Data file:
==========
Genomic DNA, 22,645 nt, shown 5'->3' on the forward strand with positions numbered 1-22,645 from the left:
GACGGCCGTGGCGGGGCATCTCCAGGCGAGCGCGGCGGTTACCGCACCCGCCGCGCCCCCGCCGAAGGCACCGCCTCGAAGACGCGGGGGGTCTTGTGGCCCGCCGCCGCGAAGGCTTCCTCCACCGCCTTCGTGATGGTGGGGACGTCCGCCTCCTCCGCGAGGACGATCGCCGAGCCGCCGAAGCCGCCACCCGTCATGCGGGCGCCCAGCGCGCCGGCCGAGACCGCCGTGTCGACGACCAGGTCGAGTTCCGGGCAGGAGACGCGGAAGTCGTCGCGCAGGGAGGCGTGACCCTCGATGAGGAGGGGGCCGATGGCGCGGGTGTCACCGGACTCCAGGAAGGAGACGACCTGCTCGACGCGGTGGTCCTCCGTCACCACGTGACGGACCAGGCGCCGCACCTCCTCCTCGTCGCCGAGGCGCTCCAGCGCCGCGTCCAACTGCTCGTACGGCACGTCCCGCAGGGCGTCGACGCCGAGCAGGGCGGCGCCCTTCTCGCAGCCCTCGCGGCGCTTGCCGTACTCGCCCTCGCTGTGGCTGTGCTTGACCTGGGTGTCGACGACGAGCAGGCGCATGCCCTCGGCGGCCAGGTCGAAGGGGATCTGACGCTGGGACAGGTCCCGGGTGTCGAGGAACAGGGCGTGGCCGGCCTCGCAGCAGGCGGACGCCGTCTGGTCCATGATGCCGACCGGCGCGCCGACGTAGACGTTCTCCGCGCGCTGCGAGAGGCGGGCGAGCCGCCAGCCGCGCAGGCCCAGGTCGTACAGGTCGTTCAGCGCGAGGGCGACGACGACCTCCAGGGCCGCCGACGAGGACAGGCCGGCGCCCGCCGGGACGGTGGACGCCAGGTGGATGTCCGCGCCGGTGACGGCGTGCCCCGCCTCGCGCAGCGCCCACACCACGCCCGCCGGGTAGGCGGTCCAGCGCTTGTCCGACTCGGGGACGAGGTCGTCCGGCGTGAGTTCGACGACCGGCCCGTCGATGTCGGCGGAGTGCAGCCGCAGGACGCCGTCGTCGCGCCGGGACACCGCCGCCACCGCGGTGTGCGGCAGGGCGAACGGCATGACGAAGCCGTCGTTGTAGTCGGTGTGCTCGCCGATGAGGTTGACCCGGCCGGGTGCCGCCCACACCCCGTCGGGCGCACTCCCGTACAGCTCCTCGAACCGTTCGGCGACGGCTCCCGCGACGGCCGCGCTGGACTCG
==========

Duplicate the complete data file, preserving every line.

Genomic DNA, 22,645 nt, shown 5'->3' on the forward strand with positions numbered 1-22,645 from the left:
GACGGCCGTGGCGGGGCATCTCCAGGCGAGCGCGGCGGTTACCGCACCCGCCGCGCCCCCGCCGAAGGCACCGCCTCGAAGACGCGGGGGGTCTTGTGGCCCGCCGCCGCGAAGGCTTCCTCCACCGCCTTCGTGATGGTGGGGACGTCCGCCTCCTCCGCGAGGACGATCGCCGAGCCGCCGAAGCCGCCACCCGTCATGCGGGCGCCCAGCGCGCCGGCCGAGACCGCCGTGTCGACGACCAGGTCGAGTTCCGGGCAGGAGACGCGGAAGTCGTCGCGCAGGGAGGCGTGACCCTCGATGAGGAGGGGGCCGATGGCGCGGGTGTCACCGGACTCCAGGAAGGAGACGACCTGCTCGACGCGGTGGTCCTCCGTCACCACGTGACGGACCAGGCGCCGCACCTCCTCCTCGTCGCCGAGGCGCTCCAGCGCCGCGTCCAACTGCTCGTACGGCACGTCCCGCAGGGCGTCGACGCCGAGCAGGGCGGCGCCCTTCTCGCAGCCCTCGCGGCGCTTGCCGTACTCGCCCTCGCTGTGGCTGTGCTTGACCTGGGTGTCGACGACGAGCAGGCGCATGCCCTCGGCGGCCAGGTCGAAGGGGATCTGACGCTGGGACAGGTCCCGGGTGTCGAGGAACAGGGCGTGGCCGGCCTCGCAGCAGGCGGACGCCGTCTGGTCCATGATGCCGACCGGCGCGCCGACGTAGACGTTCTCCGCGCGCTGCGAGAGGCGGGCGAGCCGCCAGCCGCGCAGGCCCAGGTCGTACAGGTCGTTCAGCGCGAGGGCGACGACGACCTCCAGGGCCGCCGACGAGGACAGGCCGGCGCCCGCCGGGACGGTGGACGCCAGGTGGATGTCCGCGCCGGTGACGGCGTGCCCCGCCTCGCGCAGCGCCCACACCACGCCCGCCGGGTAGGCGGTCCAGCGCTTGTCCGACTCGGGGACGAGGTCGTCCGGCGTGAGTTCGACGACCGGCCCGTCGATGTCGGCGGAGTGCAGCCGCAGGACGCCGTCGTCGCGCCGGGACACCGCCGCCACCGCGGTGTGCGGCAGGGCGAACGGCATGACGAAGCCGTCGTTGTAGTCGGTGTGCTCGCCGATGAGGTTGACCCGGCCGGGTGCCGCCCACACCCCGTCGGGCGCACTCCCGTACAGCTCCTCGAACCGTTCGGCGACGGCTCCCGCGACGGCCGCGCTGGACTCG